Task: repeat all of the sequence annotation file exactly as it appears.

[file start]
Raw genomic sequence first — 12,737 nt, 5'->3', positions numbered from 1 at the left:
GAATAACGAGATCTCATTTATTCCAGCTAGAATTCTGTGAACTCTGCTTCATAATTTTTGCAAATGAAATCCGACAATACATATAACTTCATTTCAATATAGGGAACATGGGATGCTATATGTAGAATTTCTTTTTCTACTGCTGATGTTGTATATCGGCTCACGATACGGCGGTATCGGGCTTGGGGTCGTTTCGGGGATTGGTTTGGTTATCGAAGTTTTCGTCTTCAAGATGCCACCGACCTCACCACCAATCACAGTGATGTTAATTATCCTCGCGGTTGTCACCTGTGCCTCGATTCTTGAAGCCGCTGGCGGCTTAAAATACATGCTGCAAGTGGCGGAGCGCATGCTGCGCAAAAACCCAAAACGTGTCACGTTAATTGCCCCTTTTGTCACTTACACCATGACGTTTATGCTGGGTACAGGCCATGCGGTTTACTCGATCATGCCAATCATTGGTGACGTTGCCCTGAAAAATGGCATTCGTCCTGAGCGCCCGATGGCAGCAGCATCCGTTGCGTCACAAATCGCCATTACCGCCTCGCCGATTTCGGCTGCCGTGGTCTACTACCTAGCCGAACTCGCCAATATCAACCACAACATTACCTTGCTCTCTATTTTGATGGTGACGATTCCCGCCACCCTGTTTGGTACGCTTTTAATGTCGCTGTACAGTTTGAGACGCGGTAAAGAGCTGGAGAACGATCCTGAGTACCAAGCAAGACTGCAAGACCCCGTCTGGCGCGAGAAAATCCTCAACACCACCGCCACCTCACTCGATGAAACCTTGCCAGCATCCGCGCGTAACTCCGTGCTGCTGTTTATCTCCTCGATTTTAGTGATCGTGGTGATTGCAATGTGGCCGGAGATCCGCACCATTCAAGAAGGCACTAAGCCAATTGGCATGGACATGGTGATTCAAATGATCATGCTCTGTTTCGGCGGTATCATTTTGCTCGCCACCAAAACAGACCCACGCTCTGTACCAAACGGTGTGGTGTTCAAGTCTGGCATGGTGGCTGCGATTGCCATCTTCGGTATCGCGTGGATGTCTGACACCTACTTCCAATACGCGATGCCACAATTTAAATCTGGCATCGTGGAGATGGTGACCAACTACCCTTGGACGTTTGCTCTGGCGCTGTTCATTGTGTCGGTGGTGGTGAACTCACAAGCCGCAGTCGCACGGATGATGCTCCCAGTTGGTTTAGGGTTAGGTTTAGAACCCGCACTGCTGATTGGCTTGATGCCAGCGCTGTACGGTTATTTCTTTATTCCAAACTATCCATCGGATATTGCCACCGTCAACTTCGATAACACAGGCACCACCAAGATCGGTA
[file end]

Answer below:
Raw genomic sequence first — 12,737 nt, 5'->3', positions numbered from 1 at the left:
GAATAACGAGATCTCATTTATTCCAGCTAGAATTCTGTGAACTCTGCTTCATAATTTTTGCAAATGAAATCCGACAATACATATAACTTCATTTCAATATAGGGAACATGGGATGCTATATGTAGAATTTCTTTTTCTACTGCTGATGTTGTATATCGGCTCACGATACGGCGGTATCGGGCTTGGGGTCGTTTCGGGGATTGGTTTGGTTATCGAAGTTTTCGTCTTCAAGATGCCACCGACCTCACCACCAATCACAGTGATGTTAATTATCCTCGCGGTTGTCACCTGTGCCTCGATTCTTGAAGCCGCTGGCGGCTTAAAATACATGCTGCAAGTGGCGGAGCGCATGCTGCGCAAAAACCCAAAACGTGTCACGTTAATTGCCCCTTTTGTCACTTACACCATGACGTTTATGCTGGGTACAGGCCATGCGGTTTACTCGATCATGCCAATCATTGGTGACGTTGCCCTGAAAAATGGCATTCGTCCTGAGCGCCCGATGGCAGCAGCATCCGTTGCGTCACAAATCGCCATTACCGCCTCGCCGATTTCGGCTGCCGTGGTCTACTACCTAGCCGAACTCGCCAATATCAACCACAACATTACCTTGCTCTCTATTTTGATGGTGACGATTCCCGCCACCCTGTTTGGTACGCTTTTAATGTCGCTGTACAGTTTGAGACGCGGTAAAGAGCTGGAGAACGATCCTGAGTACCAAGCAAGACTGCAAGACCCCGTCTGGCGCGAGAAAATCCTCAACACCACCGCCACCTCACTCGATGAAACCTTGCCAGCATCCGCGCGTAACTCCGTGCTGCTGTTTATCTCCTCGATTTTAGTGATCGTGGTGATTGCAATGTGGCCGGAGATCCGCACCATTCAAGAAGGCACTAAGCCAATTGGCATGGACATGGTGATTCAAATGATCATGCTCTGTTTCGGCGGTATCATTTTGCTCGCCACCAAAACAGACCCACGCTCTGTACCAAACGGTGTGGTGTTCAAGTCTGGCATGGTGGCTGCGATTGCCATCTTCGGTATCGCGTGGATGTCTGACACCTACTTCCAATACGCGATGCCACAATTTAAATCTGGCATCGTGGAGATGGTGACCAACTACCCTTGGACGTTTGCTCTGGCGCTGTTCATTGTGTCGGTGGTGGTGAACTCACAAGCCGCAGTCGCACGGATGATGCTCCCAGTTGGTTTAGGGTTAGGTTTAGAACCCGCACTGCTGATTGGCTTGATGCCAGCGCTGTACGGTTATTTCTTTATTCCAAACTATCCATCGGATATTGCCACCGTCAACTTCGATAACACAGGCACCACCAAGATCGGTA